1. This sounds a little LOT on the experimental side at the moment and I cannot see how it held up in court. If I were the judge I would have needed clear evidence ant tests to prove the procedure was completely fault proof and not on the experimental side in the slightest.

  2. I agree with the bioethicist. *ticks off on her fingers* First, Fourth, Fifth, Sixth, Seventh and Fourteenth… yeah, that sounds about right. There are so many laws here that basically amount to the right to keep your mouth shut that I don't see how this could possibly fly in the US. But it sure would be a fascinating legal battle.

  3. Two words: false positives.

    The human brain is a very fuzzy sort of engine. Was the "lighting up" due to recalling the same events – or just similar events? How could you distinguish between the two? My guess is the error rate for false positives is very high.

    This technology might be good for proving a high probability of innocence (if no "lighting up"), but not as proof of guilt. The two uses are very different.

    EEGs are a pretty crude measurement of brain activity, and this application is like a car mechanic doing a diagnosis just from the noise your car makes. Might work sometimes, but not what you want as the final proof.

    You want to run studies at least hundreds if not thousands of subjects, and you want to look for false positives. Even a 1% rate of false positives should be too high to serve as any sort of proof of guilt. Given the lack of peer review or independent studies this technique should never have been used in court.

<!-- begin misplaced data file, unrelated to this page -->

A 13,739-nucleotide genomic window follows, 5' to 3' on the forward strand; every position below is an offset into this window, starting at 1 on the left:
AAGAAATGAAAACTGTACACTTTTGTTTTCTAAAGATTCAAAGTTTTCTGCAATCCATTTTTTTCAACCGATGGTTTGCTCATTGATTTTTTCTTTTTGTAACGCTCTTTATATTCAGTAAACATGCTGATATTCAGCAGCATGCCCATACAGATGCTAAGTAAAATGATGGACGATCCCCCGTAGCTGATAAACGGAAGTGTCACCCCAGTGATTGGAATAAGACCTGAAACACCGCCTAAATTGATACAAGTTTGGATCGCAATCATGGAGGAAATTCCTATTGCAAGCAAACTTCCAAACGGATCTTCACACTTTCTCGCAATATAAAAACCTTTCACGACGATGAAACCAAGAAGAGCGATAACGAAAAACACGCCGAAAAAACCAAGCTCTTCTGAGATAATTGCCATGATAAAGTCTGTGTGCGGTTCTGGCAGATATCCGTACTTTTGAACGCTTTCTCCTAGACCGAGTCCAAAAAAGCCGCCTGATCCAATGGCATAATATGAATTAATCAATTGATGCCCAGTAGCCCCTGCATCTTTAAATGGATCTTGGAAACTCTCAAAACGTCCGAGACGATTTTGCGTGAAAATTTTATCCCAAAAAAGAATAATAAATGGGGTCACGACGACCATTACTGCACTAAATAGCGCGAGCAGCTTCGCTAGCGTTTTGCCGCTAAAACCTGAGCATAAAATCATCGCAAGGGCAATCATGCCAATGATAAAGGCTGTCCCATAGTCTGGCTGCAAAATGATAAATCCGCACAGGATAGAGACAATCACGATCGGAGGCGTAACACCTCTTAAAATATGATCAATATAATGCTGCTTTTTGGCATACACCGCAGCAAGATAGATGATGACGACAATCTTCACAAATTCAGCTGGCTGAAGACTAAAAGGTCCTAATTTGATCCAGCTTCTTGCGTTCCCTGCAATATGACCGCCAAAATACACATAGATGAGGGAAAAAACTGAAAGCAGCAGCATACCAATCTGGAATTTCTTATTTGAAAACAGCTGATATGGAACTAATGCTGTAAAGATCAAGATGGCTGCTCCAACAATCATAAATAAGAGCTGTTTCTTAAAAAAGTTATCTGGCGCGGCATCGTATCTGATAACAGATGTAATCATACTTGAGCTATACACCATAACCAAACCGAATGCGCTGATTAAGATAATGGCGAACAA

• I agree with Preston. What if someone described to you a crime in first person that was similar to a scene in a movie, e.g., "Saw" or "Hostel", which are pretty gruesome and explicit? Would that part of the brain "light up" as well since you have "experimental knowledge" from having watched the movie?

      Unfortunately, brain scans will join drug tests as a test with dubious accuracy that people accept as 100% accurate.

  4. Good night, this sounds like a Star Trek: Voyager episode. I enjoyed it as a fictional story, but had never expected it to be reality. I don't like it at all.

  5. I wonder what the outcome of this scan would be on someone like myself that has had a traumatic brain injury. Either way….it's just another step towards big brother being in full control of your thoughts. Wonder if Tin Foil will help? :)